Valley Friends are experiencing a desire for increasing spiritual depth in the meeting and are actively seeking ways to enhance their experience of the Spirit in their lives. Friends have addressed these needs in various ways. We have a regular book group and a Buddhist Meditation group held in our meeting house; both have served to deepen the spiritual lives and connections among those who have participated. There also continues to be yearning to give greater intention and focus to learning about Quaker practice as foundation for spiritual growth. Many of us feel encumbered by busyness. Friends seek ways to connect more fully with God, to create more grounded, faithful lives and to use our meeting and our spiritual connection to ground work in the world; we are exploring ways to accomplish this effectively. We sense a need to further develop our understanding of vocal ministry and faithfulness. Overall, we wonder how to make the meeting a place of genuine transformation so that we may live more deeply in the Spirit. From this base, we can then offer more spiritual support to the many members and attenders who are doing work in the world, acting on our testimonies. We seek to understand the difference between individual and corporate activity as we also explore the interface between individual and corporate worship.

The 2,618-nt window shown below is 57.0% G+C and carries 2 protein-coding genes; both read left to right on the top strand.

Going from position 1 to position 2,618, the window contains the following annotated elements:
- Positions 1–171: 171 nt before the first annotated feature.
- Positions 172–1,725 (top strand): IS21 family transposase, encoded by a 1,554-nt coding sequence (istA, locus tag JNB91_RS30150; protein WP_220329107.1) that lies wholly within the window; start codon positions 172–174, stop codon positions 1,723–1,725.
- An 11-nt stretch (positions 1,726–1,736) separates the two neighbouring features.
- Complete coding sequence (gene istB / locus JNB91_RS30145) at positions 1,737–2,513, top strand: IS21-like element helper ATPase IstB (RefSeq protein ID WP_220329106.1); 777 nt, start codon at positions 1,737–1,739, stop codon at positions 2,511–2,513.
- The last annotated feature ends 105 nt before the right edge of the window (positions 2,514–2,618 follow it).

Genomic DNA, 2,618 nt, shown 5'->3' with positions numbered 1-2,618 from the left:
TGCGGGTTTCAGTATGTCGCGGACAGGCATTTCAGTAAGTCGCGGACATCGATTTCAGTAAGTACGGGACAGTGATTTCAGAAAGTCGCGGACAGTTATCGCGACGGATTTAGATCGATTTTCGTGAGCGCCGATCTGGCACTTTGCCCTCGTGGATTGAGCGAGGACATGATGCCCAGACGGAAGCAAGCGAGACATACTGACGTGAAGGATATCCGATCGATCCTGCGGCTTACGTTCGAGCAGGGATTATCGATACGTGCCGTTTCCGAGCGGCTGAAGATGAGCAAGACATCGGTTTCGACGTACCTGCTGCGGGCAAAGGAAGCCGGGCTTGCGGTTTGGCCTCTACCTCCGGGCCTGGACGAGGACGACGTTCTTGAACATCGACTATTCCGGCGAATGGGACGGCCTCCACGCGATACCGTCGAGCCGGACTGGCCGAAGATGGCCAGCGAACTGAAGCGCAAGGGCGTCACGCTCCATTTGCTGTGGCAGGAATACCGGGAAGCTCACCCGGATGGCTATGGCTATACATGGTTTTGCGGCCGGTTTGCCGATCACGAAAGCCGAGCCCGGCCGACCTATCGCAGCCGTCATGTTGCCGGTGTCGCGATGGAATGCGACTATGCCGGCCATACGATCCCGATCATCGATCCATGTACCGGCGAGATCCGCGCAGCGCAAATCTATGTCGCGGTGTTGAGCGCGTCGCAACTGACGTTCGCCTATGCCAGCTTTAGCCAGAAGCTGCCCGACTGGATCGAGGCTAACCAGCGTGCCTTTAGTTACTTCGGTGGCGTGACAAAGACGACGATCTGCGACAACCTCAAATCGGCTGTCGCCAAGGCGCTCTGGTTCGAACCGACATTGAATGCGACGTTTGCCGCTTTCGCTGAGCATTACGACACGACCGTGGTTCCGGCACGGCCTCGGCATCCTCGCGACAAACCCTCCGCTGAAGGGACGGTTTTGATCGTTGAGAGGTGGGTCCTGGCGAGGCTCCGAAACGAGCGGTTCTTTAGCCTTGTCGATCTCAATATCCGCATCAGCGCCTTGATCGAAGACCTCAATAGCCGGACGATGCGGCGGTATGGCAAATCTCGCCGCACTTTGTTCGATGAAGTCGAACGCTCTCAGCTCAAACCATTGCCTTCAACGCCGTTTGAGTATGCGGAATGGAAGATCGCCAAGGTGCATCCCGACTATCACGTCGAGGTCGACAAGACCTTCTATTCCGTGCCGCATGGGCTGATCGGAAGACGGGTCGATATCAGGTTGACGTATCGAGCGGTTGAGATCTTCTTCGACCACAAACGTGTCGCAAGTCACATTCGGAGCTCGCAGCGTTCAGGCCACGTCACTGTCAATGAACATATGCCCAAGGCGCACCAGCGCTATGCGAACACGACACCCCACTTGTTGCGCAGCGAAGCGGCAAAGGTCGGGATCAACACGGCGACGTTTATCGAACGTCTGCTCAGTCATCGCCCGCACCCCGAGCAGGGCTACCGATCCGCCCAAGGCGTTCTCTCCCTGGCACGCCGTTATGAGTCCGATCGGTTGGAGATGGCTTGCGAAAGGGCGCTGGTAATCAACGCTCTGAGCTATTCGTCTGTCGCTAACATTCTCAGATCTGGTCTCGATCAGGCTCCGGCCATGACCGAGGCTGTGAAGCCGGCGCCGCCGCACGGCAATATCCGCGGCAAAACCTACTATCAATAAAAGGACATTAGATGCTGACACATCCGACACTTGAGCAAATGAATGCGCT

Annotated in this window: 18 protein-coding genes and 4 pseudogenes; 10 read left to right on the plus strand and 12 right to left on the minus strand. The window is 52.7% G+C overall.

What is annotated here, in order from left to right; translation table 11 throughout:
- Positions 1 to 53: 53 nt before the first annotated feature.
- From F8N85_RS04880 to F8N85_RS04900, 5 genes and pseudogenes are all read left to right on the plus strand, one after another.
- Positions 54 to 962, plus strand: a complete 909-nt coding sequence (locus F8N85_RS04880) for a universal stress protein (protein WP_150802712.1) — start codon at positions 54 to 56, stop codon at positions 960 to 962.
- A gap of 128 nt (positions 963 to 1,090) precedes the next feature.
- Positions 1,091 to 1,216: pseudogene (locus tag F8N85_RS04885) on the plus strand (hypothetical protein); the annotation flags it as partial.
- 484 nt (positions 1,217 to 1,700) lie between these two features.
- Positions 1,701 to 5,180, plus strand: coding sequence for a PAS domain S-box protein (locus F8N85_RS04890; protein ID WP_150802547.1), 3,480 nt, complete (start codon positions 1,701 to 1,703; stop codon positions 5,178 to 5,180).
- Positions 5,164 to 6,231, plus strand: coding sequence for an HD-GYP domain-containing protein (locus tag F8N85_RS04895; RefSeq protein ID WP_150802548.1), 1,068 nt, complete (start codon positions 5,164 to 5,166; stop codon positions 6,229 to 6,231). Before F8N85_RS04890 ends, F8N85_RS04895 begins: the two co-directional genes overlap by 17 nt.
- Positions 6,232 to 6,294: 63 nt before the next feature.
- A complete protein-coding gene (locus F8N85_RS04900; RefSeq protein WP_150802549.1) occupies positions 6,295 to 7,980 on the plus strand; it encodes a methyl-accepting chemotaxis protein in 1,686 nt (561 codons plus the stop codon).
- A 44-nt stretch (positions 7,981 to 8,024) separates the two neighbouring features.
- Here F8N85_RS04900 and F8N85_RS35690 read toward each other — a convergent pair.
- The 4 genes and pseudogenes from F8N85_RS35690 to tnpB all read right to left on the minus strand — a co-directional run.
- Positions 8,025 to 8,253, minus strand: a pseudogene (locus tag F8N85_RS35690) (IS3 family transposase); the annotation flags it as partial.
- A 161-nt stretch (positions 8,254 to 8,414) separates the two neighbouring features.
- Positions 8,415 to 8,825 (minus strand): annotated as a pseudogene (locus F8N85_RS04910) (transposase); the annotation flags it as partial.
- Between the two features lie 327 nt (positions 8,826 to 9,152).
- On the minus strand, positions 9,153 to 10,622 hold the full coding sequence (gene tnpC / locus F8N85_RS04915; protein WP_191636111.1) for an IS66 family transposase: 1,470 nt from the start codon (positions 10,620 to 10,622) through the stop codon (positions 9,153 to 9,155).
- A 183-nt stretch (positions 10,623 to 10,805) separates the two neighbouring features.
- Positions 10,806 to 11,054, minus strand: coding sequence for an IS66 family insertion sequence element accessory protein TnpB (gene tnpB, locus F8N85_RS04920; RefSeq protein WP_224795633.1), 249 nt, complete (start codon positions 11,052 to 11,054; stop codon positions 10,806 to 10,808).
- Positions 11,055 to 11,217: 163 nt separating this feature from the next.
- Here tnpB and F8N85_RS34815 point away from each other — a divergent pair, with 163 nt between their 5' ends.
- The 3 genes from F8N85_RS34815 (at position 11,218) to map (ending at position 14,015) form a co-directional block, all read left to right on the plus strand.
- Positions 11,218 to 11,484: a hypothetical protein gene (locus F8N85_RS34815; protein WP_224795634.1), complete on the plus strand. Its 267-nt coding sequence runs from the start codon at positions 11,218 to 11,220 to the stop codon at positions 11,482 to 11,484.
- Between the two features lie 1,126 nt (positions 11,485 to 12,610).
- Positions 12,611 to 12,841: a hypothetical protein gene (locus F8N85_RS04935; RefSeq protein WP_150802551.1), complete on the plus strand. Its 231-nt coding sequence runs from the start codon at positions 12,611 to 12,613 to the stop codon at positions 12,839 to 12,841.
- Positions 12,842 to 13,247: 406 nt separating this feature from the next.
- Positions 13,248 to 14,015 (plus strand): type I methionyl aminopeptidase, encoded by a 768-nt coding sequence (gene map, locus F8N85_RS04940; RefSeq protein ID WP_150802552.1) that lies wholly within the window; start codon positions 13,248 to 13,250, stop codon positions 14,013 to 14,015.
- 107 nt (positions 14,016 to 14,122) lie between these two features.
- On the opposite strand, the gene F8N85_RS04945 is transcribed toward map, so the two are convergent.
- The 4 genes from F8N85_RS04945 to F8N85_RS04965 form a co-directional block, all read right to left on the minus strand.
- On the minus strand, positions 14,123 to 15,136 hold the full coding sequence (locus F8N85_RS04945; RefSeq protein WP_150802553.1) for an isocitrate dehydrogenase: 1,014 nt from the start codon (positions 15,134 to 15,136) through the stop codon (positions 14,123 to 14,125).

Second Hours have been varied and rich; the increased attendance we have experienced this year attests to the need they have been filling for Friends. Topics have included our spiritual journeys, conversation about the Harrisonburg-Rockingham Free Clinic, the influence of Native American beliefs on our spiritual lives, and the confluences of Buddhism and Quakerism. Some second hours have focused on deepening our interpersonal connections as well. It is our hope that we may find way forward to have our second hours develop a theme over a period of several months or a year.
We find our practice of sharing prayer concerns, joys and sorrows allows us to carry one another throughout the week in a more purposeful way. We continue to look for ways to share our faith journeys more deeply and effectively.
This report was prepared by members of Worship and Care from comments provided by the Meeting members in a dedicated second hour and revisions offered after a first and second reading to the Meeting for Worship with a Concern for Business in 3rd Month and in 4th Month. Approved by the Meeting in Called Session 19th of 4th Month 2009